RBC Bearings (NYSE: ROLL) makes plain, roller, and ball bearings, and sells them to aerospace and industrial end markets. ROLL also competes with the machine tools oligopoly of Kennametal (KMT), Timken Company (TKR), and Stanley Works (SWK) by producing niche military parts, including bearings designed for U.S. military vehicles and weaponry.
ROLL has passed rigorous product examinations given by the U.S. Military. These credentials give ROLL military market power and opportunities for lucrative replacement parts sales. Besides the U.S. Military, ROLL sells bearings to other large customers, from Boeing to General Electric. Being dependent on large customers and two end markets means ROLL rises and falls with its customers. ROLL has also been affected by rising raw materials prices, particularly steel prices. Traditionally ROLL has passed on these costs to customers, a risky maneuver that may not be sustainable in the future.
In 2010, (ROLL's fiscal year ends April 3 of each year), ROLL had total revenues of $275 million, a decrease from the previous year's revenues of $356 million in 2009. Unsurprisingly, this negatively impacted its net income as well. For 2010, its net income was $24.4 million, a decline from its 2009 net income of $34.5 million.
Roll operates in three main segments: i) Plain Bearings, ii) Roller Bearings, and iii) Ball Bearings.
Plain Bearings correct the expected misalignments that occur in mechanical and aeronautical engineering. For example, when aeronautical vehicles face high pressure, plain bearings keep the structure rigid. These products are used in mining and construction equipment, missile launchers, and aircraft landing controls and landing gear. In 2010, this segment posted total revenues of $134 million.
Tapered roller bearings can withstand heavy axial and radial forces, so they are ideal for trucks and aircrafts. Roller bearings are also used in aircraft hydraulics, military and commercial trucks, packaging machinery, and gear pumps. This segment earned a total of $73.2 million in 2010.
Ball bearings are used for high-speed applications. Products are used for radar and night vision systems and semiconductor equipment. This segment posted total revenues of $45.4 million in 2010.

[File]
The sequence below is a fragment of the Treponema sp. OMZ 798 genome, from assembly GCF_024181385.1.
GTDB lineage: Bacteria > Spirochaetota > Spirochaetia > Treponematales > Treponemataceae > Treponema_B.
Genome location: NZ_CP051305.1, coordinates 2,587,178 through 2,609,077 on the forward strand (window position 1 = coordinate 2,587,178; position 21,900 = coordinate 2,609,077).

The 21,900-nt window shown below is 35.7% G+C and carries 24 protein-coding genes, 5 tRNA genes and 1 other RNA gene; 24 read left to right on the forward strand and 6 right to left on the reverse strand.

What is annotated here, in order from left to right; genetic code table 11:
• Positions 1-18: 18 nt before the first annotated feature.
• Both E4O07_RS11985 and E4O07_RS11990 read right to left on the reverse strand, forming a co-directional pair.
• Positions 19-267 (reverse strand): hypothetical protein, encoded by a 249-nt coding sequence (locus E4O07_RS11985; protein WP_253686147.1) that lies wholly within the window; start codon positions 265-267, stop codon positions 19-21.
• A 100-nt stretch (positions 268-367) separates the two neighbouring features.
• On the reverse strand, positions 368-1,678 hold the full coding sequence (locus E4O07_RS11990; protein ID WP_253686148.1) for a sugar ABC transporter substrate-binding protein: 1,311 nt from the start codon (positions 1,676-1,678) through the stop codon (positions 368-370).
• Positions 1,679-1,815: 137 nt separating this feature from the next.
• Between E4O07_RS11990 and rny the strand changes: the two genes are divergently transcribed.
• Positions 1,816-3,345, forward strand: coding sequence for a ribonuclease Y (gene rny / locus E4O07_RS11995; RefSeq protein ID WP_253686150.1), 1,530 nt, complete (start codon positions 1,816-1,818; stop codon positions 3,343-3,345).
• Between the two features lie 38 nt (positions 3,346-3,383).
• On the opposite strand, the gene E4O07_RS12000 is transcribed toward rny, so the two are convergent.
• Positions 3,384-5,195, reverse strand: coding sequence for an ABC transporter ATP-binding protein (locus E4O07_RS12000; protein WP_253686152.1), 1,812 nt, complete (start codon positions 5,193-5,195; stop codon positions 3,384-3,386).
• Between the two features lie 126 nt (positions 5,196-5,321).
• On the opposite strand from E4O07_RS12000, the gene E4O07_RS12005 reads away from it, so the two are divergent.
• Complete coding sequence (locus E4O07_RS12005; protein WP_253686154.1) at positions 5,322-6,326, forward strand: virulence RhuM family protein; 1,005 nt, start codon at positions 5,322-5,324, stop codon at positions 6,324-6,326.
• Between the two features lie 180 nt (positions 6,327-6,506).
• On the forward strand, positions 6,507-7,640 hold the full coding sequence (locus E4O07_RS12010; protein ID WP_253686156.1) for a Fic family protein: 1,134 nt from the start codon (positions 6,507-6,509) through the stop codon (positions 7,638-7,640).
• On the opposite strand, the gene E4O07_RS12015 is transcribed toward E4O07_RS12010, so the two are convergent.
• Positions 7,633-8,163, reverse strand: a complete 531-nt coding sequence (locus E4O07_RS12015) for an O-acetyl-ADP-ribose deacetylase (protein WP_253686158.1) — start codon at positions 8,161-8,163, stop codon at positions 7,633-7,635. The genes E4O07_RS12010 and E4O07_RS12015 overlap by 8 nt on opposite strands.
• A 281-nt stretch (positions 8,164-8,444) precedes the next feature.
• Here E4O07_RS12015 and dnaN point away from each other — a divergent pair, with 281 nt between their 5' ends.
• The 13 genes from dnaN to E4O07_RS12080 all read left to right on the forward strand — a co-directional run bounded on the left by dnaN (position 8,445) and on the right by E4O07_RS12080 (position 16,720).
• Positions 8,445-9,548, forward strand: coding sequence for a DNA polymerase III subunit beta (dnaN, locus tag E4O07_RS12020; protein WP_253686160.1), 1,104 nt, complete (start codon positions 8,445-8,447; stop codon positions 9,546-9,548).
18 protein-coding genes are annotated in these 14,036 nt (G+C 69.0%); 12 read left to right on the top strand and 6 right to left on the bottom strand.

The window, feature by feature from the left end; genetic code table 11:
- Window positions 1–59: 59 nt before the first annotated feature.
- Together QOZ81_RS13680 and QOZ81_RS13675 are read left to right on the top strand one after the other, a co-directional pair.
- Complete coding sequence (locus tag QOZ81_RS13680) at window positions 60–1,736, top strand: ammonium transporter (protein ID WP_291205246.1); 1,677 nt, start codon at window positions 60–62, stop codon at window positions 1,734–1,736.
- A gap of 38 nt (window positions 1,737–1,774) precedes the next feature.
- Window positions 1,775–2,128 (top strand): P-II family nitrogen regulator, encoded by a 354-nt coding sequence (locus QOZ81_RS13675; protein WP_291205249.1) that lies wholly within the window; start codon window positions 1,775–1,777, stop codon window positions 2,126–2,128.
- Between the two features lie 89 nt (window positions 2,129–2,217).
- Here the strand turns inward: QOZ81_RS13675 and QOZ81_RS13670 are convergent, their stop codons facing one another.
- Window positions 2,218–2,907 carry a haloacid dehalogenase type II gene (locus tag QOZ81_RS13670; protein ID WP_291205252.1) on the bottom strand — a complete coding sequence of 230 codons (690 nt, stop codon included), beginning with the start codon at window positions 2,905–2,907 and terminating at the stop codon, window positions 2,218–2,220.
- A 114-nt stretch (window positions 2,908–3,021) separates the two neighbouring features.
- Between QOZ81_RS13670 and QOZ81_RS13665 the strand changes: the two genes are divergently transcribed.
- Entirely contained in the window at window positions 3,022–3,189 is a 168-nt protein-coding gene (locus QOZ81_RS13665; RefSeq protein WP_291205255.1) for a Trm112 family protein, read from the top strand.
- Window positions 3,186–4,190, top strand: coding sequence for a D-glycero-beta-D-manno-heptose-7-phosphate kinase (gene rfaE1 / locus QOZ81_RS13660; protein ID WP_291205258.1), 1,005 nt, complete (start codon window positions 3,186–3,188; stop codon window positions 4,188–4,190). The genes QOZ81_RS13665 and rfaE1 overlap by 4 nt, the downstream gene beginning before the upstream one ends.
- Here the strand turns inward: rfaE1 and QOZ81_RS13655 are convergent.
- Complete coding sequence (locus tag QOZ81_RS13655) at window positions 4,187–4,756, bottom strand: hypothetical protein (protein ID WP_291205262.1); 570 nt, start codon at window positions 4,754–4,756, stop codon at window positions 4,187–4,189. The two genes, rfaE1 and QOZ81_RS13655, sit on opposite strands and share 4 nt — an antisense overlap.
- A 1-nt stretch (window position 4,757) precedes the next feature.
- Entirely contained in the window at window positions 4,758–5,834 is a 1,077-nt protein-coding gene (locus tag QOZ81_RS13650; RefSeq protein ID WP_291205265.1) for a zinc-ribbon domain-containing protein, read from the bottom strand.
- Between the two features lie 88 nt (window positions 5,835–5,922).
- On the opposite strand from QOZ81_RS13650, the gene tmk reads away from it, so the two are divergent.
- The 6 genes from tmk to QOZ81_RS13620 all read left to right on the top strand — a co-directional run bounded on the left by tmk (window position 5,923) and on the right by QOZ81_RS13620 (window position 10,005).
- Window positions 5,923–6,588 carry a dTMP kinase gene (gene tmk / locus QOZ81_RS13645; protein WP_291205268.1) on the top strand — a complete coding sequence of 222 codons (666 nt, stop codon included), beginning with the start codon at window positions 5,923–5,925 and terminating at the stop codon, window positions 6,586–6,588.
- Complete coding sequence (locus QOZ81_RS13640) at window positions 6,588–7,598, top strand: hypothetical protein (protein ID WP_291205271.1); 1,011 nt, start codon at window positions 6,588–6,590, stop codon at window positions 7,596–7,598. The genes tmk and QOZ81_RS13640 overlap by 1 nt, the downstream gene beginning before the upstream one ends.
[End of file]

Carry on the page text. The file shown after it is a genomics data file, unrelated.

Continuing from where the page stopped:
In the machine tools industry, RBC Bearings competes in an oligopoly against Timken Company (TKR), Stanley Works (SWK), and Kennametal (KMT). These three companies have pricing power and more capital for investments and acquisitions, so ROLL and other smaller cap companies, such as Kaydon (KDN) with wind energy products, find niche products to gain revenue. ROLL makes niche products in the military industry. ROLL passed rigorous military product examinations and these products have received increased demand for the Iraq War.
RBC's bearing products are used in several military applications, such as fighter jets, troop transports, naval vessels, helicopters, gas turbine engines, armored vehicles, guided weaponry and satellites. ROLL's advantage in the military market is that their bearing products are custom designed to conform to U.S. military specifications. Product approval for use on military equipment is a lengthy process ranging from six months to six years. Such rigorous standards often makes ROLL the only producer of certain military products. ROLL's largest defense customers include the U.S. Department of Defense and all branches of the U.S. Military. Since ROLL is a producer of these unique products, it also replaces and repairs these unique products.
Steel is ROLL's primary material used in manufacturing, especially its aerospace bearings line. Nearly a quarter of the company's costs are for steel purchases. It takes ROLL up to three months to pass on costs to consumers through pricing and surcharges. In periods of rapid price growth, such as from March 2006 to March 2008 when the average price of scrap metal has increased from $212.50/tonne to $500/tonne, ROLL may see its costs rise faster than their ability to pass these onto customers.